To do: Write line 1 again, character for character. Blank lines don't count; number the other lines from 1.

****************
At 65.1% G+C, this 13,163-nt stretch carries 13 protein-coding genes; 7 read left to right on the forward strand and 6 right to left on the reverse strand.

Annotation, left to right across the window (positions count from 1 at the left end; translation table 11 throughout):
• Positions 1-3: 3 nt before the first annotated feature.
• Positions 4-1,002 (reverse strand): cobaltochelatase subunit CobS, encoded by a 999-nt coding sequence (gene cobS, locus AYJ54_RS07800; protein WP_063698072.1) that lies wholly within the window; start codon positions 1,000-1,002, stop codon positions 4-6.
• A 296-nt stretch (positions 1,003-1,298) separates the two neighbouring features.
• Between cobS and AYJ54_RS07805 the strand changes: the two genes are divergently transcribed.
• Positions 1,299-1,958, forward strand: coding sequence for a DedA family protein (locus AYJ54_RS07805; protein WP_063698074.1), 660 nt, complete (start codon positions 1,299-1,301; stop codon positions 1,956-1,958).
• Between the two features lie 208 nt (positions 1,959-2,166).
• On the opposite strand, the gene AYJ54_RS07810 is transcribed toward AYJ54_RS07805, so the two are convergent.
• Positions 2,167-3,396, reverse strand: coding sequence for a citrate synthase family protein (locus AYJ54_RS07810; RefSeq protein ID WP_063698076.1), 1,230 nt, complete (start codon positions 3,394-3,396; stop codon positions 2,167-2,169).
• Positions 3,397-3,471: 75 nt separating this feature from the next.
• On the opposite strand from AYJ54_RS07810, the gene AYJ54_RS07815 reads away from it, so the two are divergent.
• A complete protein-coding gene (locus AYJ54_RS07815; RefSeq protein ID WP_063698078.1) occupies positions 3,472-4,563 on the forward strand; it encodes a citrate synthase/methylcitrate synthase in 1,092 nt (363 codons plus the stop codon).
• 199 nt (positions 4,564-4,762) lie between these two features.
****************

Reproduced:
At 65.1% G+C, this 13,163-nt stretch carries 13 protein-coding genes; 7 read left to right on the forward strand and 6 right to left on the reverse strand.